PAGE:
Ovarian cancer

The term “ovarian cancer” includes several different types of cancer that all arise from cells of the ovary. Most commonly, tumours arise from the epithelium, or lining cells, of the ovary. These include epithelial ovarian (from the cells on the surface of the ovary), fallopian tube, and primary peritoneal (the lining inside the abdomen that coats many abdominal structures) cancer. These are all considered to be one disease process.

There is also an entity konwn as, ovarian low malignant potential tumour.  These tumours have some of the microscopic features of a cancer, but tend not to spread like typical cancers.

About 20% of ovarian cancers are detected at an early stage. When ovarian cancer is detected early at a localized stage, about 94% of patients live longer than 5 years after diagnosis. Several large studies are in progress to learn the best ways to find ovarian cancer in its earliest stage. September is ovarian cancer awareness month.

Regular health exams

During a pelvic exam, the health care professional feels the ovaries and uterus for size, shape, and consistency. A pelvic exam can be useful because it can find some reproductive system cancers at an early stage, but most early ovarian tumours are difficult or impossible for even the most skilled examiner to feel. Pelvic exams may, however, help identify other cancers or gynaecologic conditions. Women should discuss the need for these exams with their doctor.

The Pap test is effective in early detection of cervical cancer, but it isn’t a test for ovarian cancer. Rarely, pap tests detect the ovarian cancer, when at advanced stage.


Early cancers of the ovaries often cause no symptoms. Moreover, these symptoms usually seem common to other mild infections. These symptoms include abdominal swelling or bloating (due to a mass or a build-up of fluid), pelvic pressure or abdominal pain, difficulty eating or feeling full quickly, and/or urinary symptoms (having to go urgently or often).

By the time ovarian cancer is diagnosed,  it usually has already spread beyond the ovaries. Also, some types of ovarian cancer can rapidly spread to the surface of nearby organs. Still, prompt attention to symptoms may improve the odds of early diagnosis and successful treatment. If you have symptoms similar to those of ovarian cancer,  report them to your health care professional — preferably a gynaecologist — right away.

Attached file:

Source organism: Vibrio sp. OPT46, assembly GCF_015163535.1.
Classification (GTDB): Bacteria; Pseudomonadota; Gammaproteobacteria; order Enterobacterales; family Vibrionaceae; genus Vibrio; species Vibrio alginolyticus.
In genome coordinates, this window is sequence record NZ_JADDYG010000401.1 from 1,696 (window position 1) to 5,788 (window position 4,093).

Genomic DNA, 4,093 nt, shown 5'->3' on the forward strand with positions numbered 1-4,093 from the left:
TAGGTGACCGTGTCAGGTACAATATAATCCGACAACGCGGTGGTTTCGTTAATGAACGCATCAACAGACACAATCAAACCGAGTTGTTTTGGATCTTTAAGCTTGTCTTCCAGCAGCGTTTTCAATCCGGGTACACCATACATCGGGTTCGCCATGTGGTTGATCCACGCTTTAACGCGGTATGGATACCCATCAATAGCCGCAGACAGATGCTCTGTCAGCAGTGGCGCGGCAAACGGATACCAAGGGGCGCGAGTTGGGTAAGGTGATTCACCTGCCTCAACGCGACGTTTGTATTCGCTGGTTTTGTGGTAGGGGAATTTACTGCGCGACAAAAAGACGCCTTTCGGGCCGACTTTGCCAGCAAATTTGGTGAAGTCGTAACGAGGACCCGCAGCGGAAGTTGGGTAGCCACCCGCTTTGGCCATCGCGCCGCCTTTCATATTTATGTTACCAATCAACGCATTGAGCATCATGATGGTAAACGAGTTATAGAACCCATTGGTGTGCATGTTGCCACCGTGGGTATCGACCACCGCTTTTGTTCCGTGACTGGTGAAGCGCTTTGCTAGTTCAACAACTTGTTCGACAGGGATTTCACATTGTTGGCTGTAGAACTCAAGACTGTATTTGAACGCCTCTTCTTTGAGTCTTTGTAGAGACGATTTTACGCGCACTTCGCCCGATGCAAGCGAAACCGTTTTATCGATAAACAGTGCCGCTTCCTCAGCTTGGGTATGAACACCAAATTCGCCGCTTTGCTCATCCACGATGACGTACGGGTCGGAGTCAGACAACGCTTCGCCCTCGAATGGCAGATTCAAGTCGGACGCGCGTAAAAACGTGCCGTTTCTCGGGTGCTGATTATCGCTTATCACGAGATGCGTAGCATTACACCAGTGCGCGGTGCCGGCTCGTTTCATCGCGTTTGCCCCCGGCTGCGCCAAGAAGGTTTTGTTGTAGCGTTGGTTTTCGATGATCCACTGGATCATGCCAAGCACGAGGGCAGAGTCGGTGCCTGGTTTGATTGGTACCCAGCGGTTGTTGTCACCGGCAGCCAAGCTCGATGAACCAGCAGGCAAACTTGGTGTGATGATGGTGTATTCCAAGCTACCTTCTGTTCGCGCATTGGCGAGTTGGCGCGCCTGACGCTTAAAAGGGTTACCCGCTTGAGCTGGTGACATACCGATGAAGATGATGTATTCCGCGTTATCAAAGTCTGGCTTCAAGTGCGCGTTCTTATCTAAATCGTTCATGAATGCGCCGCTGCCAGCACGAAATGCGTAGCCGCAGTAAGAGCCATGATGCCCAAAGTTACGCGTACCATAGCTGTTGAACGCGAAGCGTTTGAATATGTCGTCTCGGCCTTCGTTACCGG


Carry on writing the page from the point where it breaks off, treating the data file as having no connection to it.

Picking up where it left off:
Detection and Screening tests

Screening tests and exams are used to detect a disease, like cancer.  Perhaps the best example of this is the mammogram, which can often detect breast cancer in its earliest stage, even before a doctor can feel the cancer.

There has been a lot of research to develop a screening test for ovarian cancer, but there hasn’t been much success so far. The 2 tests used most often to screen for ovarian cancer are transvaginal ultrasound (TVUS) and the CA-125 blood test.

Transvaginal ultrasound (TVUS)

TVUS is a test that uses sound waves to look at the uterus, fallopian tubes, and ovaries by putting an ultrasound wand into the vagina. It can help find a mass (tumour) in the ovary, but it can’t actually tell if a mass is cancer or benign. When used for screening, most of the masses are not cancerous.

CA-125 blood test

CA-125 is a protein in the blood. In many women with ovarian cancer, levels of CA-125 are high. This test can be useful as a tumour marker to help guide treatment in women known to have ovarian cancer, because a high level often goes down if treatment is working.

Problems with CA-125 blood testing

But checking CA-125 levels has not been as much useful as a screening test for ovarian cancer. The problem with using this test for screening is that common conditions other than cancer can also cause high levels of CA-125. In women who have not been diagnosed with cancer, a high CA-125 level is more often caused by one of these other conditions and not ovarian cancer. Also, not everyone who has ovarian cancer has a high CA-125 level. When someone without the symptoms of ovarian cancer has an abnormal CA-125 level, the doctor might repeat the test (to make sure the result is correct). The doctor could also consider ordering a transvaginal ultrasound test.

In studies of women at average risk of ovarian cancer, using TVUS and CA-125 for screening led to more testing and sometimes more surgeries, but did not lower the number of deaths caused by these type of cancer. For that reason, no major medical or professional organization recommends the routine use of TVUS or the CA-125 blood test to screen for ovarian cancer.

Better ways to screen for ovarian cancer are still a research area . Hopefully, improvements in screening tests will eventually lead to a lower the death rate. Researchers continue to look for new tests to help diagnose ovarian cancer early.

Treatment options for ovarian cancer

Surgery/ Biopsy

In this treatment, the doctors remove the mass of cells as much as possible. Depending on the spread of cancer, the doctors may remove the ovaries, uterus or cervix.


After biopsy, chemotherapy is performed to get rid of any remaining cancerous cells in body. Sometimes, chemotherapeutic drugs are injected into abdomen.


Exposure to high energy X-rays at regular intervals, kills cancerous cells in pelvic region.

Medicine not only  kill cancerous cells but also inhibit their spread to surrounding cells. Medicine’s rout can be oral or by injection in abdomen.

Hormone therapy

Sometimes, hormone-blocking therapy is most common for treating ovarian stromal tumours. However, this is not much preferred in case of epithelial ovarian cancers.

The particular treatment option for ovarian cancer depends on age of the patient an clinical trials and testing help to determine the most suitable option to ensure complete removal of cancerous cells.